Retold by F. J. H. Barton

When they had made an end of slaying, Horn revealed himself to Aylmer, and reproached him for giving his daughter in marriage to Modi, whom she did not love; and Aylmer, when he heard of Horn's deedsófor the fame which Horn had won under the name of Cuthbert had gone into many landsócould not but feel sorrow that he had sent Horn away in anger seven years ago; and he begged Horn to stay at his court and wed Rimenhild, for the marriage with Modi was not fully complete when Horn and his men broke up the feast.

"Nay, I am of royal blood," answered Horn. "You thought me a foundling and despised me. For that insult you formerly put upon me, I vow I will not take Rimenhild for my wife until I have won my kingdom of Suddenne back from the Saracens, and avenged my father King Murry, whom they slew. I am a king's son; I will be a king before my wife shall come to me."

Aylmer could not gainsay Horn in his purpose, and once more Horn set out on his wanderings. With him went Sir Athulf and a band of brave knights. They took ship and for five days sailed the sea with a favouring wind, till at last, late at night on the fifth day, they came to the shores of Suddenne.

Horn and Athulf landed, to spy out the country. A little way inland they came upon an old knight sleeping by the wayside; on his shield was the device of a cross. Horn woke him gently. "Tell me, sir knight, who are you?" he asked. "Your shield shows that you are a Christian; but this land is ruled by pagans."

"I am a Christian, truly," said the old knight. "But I serve the pagans perforce. They hold the power, and I must needs fight for them, against my will. This land is in a sorry case. If King Murry's son, Horn, were here, perchance we might drive the pagans out. But I know not where to find him, nor where my own son is; for Athulf, my son, was Horn's dearest companion."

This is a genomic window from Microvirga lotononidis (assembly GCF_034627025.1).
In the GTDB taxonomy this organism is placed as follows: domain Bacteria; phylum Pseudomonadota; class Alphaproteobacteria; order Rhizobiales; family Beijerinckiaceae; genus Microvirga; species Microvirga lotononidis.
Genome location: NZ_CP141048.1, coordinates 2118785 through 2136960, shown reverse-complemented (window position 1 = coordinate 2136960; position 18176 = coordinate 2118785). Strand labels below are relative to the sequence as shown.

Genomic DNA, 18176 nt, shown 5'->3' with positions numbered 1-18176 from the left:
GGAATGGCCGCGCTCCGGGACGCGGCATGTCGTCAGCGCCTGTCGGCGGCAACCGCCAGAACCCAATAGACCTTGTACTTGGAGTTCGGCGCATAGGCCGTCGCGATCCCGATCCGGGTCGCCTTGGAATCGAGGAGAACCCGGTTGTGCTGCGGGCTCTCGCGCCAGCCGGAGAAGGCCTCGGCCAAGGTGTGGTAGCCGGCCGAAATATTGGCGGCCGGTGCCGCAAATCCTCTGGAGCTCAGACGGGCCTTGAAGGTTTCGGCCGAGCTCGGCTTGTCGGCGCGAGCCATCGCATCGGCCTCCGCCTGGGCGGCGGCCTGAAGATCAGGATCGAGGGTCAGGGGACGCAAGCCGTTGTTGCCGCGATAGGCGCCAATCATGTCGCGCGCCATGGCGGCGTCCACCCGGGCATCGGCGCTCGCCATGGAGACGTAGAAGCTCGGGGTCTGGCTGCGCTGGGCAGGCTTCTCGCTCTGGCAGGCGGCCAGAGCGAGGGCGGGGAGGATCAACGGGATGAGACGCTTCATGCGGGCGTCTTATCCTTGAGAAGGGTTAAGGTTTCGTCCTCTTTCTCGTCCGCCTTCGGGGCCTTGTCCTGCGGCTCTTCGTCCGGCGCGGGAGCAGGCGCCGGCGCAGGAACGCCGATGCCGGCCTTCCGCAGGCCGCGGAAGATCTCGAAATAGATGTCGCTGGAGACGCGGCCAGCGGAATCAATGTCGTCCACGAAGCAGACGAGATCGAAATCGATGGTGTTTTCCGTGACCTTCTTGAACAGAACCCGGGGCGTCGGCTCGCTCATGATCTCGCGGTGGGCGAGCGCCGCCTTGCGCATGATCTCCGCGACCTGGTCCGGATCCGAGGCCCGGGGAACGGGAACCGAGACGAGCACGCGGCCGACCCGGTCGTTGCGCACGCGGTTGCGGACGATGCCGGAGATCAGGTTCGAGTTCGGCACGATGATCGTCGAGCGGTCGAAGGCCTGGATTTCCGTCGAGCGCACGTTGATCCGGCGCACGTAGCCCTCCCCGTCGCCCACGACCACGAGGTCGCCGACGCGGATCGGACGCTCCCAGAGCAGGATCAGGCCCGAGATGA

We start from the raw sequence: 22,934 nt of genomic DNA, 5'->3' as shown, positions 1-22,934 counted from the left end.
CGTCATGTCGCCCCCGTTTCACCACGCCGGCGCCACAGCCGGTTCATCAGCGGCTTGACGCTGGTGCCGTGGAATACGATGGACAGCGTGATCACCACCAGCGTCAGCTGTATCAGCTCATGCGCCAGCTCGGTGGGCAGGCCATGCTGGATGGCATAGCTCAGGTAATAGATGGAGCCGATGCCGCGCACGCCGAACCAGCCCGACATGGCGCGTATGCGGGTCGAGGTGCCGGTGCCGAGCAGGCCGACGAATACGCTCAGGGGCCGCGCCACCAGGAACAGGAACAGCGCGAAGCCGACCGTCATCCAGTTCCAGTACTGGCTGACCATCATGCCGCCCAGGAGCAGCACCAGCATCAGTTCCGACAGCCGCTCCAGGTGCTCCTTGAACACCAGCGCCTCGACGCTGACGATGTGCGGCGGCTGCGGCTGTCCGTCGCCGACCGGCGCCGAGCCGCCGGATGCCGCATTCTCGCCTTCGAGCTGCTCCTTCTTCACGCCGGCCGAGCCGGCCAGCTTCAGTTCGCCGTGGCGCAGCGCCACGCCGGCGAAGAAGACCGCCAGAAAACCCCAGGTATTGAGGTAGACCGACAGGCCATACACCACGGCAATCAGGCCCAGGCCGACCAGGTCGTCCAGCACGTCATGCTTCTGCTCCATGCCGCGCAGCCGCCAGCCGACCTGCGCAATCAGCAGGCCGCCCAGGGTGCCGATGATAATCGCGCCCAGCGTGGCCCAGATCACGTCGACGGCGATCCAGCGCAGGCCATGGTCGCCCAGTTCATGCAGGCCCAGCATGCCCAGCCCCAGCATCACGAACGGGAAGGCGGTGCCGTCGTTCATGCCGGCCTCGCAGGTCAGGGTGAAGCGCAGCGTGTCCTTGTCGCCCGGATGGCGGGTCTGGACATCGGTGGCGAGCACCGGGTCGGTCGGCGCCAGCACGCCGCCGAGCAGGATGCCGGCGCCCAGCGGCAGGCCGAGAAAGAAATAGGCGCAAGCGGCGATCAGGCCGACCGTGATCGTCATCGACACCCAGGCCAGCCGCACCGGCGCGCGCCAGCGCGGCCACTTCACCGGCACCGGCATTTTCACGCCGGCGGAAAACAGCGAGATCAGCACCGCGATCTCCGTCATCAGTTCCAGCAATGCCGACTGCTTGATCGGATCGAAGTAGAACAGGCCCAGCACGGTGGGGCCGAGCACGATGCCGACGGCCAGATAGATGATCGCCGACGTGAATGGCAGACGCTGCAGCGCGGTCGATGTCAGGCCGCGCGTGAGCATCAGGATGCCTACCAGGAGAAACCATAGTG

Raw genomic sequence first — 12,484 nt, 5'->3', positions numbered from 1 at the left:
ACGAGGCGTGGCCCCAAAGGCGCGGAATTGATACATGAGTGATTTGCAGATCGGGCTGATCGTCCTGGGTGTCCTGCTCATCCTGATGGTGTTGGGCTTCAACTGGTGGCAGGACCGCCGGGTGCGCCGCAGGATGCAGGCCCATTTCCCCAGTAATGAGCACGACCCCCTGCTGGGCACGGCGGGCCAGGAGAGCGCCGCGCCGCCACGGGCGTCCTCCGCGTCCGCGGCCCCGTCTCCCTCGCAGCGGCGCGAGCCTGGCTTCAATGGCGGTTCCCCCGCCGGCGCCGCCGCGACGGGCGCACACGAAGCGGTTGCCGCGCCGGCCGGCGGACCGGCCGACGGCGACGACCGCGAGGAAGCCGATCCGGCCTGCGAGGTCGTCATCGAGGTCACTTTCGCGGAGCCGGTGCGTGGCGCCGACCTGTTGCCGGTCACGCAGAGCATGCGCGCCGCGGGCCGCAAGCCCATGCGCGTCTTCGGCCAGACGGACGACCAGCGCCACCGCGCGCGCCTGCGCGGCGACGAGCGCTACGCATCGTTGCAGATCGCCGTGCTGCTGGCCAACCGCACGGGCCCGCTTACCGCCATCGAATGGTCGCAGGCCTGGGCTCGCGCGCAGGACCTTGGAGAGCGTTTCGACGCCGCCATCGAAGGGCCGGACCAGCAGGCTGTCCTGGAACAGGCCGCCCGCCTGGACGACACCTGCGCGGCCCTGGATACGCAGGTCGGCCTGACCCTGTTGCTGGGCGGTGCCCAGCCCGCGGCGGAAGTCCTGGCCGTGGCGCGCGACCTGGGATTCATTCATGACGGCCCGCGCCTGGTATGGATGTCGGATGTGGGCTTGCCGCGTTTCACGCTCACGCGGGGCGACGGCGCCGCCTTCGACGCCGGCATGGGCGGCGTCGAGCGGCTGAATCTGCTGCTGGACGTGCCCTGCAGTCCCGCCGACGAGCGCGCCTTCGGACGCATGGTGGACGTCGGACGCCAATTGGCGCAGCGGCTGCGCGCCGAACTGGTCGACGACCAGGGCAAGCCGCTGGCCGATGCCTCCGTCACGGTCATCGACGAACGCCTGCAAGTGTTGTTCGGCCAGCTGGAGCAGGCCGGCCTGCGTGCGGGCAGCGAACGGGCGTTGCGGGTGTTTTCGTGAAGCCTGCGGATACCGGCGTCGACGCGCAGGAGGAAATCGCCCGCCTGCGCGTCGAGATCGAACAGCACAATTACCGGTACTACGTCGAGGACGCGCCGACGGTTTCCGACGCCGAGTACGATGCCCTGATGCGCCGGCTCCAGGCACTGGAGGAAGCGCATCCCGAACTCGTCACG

Such changes had the long absence wrought in Horn and Athulf and the old knight that they did not recognise one another. But at these words Horn and Athulf knew for certain that they were indeed in Suddenne. They told the old knight who they were, and learnt that Horn's mother, the Queen Godhild, was still alive, and many knights in the land besides, desirous of driving the Saracens out, but unable to fulfil their desire through lack of a leader and of men.

Horn forthwith summoned his men from the ships, and blew his trumpet for battle, and attacked the Saracens. There was a great fight, but before long the heathen were defeated, and those who were not slain were driven altogether out of the land.

Thus Horn came into his kingdom again; but he had yet to punish Fikenhild the traitor, who first separated him from Rimenhild (for this Aylmer had told him), and King Modi, who had sought to wed her against her will.

Fikenhild, when Horn came back to Westerness in time to save Rimenhild from Modi, had fled; but he still plotted deep treachery in his heart. By bribes and favours he won many knights to follow him; and he built himself a great castle of stone, set on a rock, surrounded on all sides with water, so that none could come at it easily. Then by stealth one night he carried off Rimenhild, and married her in this castle, holding a great feast at sunrise to celebrate the marriage.

Horn knew nought of this by word of mouth or letter. But in a dream he beheld Rimenhild: she seemed to him as though shipwrecked, calling upon his name; but when she tried to swim to him, Fikenhild appeared and prevented her.

When he awoke, Horn told Athulf this vision; and when they had thought upon the lore of dreams, they agreed that it meant that Rimenhild was in Fikenhild's sea-girt castle, the fame of which was known to all men. Straightway they took a ship and sailed to the land hard by where the castle lay.

There a certain knight named Arnoldin, cousin of Athulf, met them, and told them that Fikenhild had just wedded Rimenhild, arid the wedding-feast was now beginning.

They could not come nigh the castle openly as enemies, for none could approach it across the water unless those within were willing to let him enter. But Horn and some of his knights disguised themselves as harpers, hiding their swords under long cloaks.

They took a boat and rowed under the walls of the banqueting-hall, and there they played and sang merrily, till Fikenhild heard them, and called them in to the feast.

When they had come into the hall, they began to sing again, at Fikenhild's bidding. But soon Horn looked once more upon his ring, and then, with a shout, he and his companions fell upon Fikenhild and his men and slew every one of them.

The tale is soon told. Horn made Arnoldin king in Fikenhild's castle. Athulf he sent to Thurston's court, where in a little time he married the princess Reynild; and Horn went back to his kingdom of Suddenne, and there made Rimenhild his queen. Long and happily they reigned in true love and in fear of God.